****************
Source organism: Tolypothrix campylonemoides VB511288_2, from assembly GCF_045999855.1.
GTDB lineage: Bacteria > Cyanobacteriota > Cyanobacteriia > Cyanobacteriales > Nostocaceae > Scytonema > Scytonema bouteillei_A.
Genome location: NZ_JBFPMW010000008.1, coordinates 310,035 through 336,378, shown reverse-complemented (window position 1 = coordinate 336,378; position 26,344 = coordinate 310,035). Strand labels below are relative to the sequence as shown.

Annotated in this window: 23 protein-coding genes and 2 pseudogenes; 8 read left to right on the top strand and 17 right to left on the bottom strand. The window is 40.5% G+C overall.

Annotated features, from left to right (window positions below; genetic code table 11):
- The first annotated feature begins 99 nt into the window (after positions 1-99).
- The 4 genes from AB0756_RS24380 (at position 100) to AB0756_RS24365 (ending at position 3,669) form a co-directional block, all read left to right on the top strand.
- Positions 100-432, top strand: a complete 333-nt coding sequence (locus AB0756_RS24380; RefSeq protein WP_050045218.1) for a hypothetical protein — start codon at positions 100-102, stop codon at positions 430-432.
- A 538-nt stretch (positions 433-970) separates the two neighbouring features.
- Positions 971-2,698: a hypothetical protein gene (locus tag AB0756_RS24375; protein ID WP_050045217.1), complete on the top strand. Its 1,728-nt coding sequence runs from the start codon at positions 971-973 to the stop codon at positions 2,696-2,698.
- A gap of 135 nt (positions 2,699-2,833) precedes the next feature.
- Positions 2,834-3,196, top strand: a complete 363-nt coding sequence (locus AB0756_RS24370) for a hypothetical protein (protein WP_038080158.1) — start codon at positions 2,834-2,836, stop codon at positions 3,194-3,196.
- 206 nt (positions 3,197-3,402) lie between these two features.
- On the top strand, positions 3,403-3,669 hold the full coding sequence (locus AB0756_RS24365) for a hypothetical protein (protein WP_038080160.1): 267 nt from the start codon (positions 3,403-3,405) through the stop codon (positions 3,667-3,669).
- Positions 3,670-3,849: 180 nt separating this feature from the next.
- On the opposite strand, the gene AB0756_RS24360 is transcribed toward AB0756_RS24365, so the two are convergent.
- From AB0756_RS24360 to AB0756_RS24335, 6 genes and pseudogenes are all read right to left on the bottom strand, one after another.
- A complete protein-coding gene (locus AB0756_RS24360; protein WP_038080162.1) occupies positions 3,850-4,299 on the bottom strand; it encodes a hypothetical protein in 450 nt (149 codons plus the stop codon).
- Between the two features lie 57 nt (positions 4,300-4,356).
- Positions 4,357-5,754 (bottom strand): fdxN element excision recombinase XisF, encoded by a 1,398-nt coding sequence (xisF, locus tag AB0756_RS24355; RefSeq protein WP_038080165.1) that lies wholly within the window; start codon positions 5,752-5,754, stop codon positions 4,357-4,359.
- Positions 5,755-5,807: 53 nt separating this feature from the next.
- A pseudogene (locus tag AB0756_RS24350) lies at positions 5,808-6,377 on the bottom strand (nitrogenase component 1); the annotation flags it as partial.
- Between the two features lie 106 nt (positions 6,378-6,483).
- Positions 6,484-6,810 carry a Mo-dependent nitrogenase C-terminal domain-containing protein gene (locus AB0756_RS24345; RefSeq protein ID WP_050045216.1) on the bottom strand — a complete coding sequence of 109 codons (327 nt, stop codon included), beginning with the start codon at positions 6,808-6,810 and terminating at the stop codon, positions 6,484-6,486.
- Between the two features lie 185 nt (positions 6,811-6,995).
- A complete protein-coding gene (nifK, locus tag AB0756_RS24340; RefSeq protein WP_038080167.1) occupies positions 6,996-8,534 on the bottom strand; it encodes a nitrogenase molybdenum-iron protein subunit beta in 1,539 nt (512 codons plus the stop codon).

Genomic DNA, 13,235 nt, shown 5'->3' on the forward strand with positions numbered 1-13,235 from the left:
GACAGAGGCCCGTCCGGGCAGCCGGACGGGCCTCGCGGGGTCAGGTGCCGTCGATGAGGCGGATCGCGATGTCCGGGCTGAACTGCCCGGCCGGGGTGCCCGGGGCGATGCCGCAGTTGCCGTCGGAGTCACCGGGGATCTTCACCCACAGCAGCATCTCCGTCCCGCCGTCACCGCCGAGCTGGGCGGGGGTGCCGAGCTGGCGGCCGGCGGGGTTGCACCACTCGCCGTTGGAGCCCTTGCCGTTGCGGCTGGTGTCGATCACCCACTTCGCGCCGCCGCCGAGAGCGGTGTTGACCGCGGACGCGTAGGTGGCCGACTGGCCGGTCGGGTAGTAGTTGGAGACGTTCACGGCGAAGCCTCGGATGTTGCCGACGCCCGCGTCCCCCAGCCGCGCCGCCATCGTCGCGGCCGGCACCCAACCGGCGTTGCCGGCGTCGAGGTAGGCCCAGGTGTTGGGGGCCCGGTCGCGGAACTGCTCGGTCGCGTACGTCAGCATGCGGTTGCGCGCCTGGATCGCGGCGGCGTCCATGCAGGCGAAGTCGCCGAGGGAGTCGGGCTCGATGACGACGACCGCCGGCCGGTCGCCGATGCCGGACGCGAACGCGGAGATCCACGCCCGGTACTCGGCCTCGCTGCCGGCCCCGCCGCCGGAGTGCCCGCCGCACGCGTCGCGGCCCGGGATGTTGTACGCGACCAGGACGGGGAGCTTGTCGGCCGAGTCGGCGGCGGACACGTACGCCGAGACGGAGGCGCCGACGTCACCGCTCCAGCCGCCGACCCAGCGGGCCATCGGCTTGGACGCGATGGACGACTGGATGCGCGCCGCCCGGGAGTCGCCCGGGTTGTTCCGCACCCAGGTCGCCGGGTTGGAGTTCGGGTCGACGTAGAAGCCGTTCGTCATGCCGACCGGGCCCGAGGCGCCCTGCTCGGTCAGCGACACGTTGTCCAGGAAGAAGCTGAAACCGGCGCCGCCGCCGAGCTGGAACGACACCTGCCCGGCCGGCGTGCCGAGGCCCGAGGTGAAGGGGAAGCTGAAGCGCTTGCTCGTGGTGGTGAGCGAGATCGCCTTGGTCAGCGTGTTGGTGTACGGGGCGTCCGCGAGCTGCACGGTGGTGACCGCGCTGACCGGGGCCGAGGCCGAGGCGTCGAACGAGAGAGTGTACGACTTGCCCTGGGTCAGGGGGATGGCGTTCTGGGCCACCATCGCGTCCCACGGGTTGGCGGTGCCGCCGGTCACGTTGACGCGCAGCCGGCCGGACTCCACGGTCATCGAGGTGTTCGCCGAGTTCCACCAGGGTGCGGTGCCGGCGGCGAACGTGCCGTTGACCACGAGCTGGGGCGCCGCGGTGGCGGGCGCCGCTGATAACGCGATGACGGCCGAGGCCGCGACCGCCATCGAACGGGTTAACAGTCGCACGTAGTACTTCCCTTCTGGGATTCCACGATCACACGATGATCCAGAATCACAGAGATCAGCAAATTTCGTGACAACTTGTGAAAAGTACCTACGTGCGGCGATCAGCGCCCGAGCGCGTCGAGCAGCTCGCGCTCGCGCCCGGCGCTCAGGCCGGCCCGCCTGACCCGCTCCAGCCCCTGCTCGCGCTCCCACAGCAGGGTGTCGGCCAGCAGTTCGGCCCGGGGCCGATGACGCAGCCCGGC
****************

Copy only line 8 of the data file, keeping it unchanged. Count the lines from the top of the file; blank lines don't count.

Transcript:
- Positions 100-432, top strand: a complete 333-nt coding sequence (locus AB0756_RS24380; RefSeq protein WP_050045218.1) for a hypothetical protein — start codon at positions 100-102, stop codon at positions 430-432.